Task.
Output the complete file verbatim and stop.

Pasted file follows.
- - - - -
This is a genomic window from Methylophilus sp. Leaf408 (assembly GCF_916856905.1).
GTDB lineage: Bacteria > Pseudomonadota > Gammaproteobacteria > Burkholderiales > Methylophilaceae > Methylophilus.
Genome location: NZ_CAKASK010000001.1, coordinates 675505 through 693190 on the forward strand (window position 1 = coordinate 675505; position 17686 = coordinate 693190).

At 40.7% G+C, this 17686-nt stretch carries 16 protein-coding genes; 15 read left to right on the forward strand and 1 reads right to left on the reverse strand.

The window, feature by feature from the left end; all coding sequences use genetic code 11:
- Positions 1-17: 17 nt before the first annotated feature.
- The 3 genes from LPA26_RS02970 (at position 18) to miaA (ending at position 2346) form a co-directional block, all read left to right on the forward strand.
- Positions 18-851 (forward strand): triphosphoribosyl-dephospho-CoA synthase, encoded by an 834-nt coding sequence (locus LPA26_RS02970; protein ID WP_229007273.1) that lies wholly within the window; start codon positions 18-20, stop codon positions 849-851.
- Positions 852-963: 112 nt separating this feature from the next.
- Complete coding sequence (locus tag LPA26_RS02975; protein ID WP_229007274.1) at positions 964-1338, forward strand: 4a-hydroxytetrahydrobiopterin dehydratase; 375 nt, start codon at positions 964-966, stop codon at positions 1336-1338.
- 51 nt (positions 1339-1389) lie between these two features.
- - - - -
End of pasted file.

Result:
This is a genomic window from Methylophilus sp. Leaf408 (assembly GCF_916856905.1).
GTDB lineage: Bacteria > Pseudomonadota > Gammaproteobacteria > Burkholderiales > Methylophilaceae > Methylophilus.
Genome location: NZ_CAKASK010000001.1, coordinates 675505 through 693190 on the forward strand (window position 1 = coordinate 675505; position 17686 = coordinate 693190).

At 40.7% G+C, this 17686-nt stretch carries 16 protein-coding genes; 15 read left to right on the forward strand and 1 reads right to left on the reverse strand.

The window, feature by feature from the left end; all coding sequences use genetic code 11:
- Positions 1-17: 17 nt before the first annotated feature.
- The 3 genes from LPA26_RS02970 (at position 18) to miaA (ending at position 2346) form a co-directional block, all read left to right on the forward strand.
- Positions 18-851 (forward strand): triphosphoribosyl-dephospho-CoA synthase, encoded by an 834-nt coding sequence (locus LPA26_RS02970; protein ID WP_229007273.1) that lies wholly within the window; start codon positions 18-20, stop codon positions 849-851.
- Positions 852-963: 112 nt separating this feature from the next.
- Complete coding sequence (locus tag LPA26_RS02975; protein ID WP_229007274.1) at positions 964-1338, forward strand: 4a-hydroxytetrahydrobiopterin dehydratase; 375 nt, start codon at positions 964-966, stop codon at positions 1336-1338.
- 51 nt (positions 1339-1389) lie between these two features.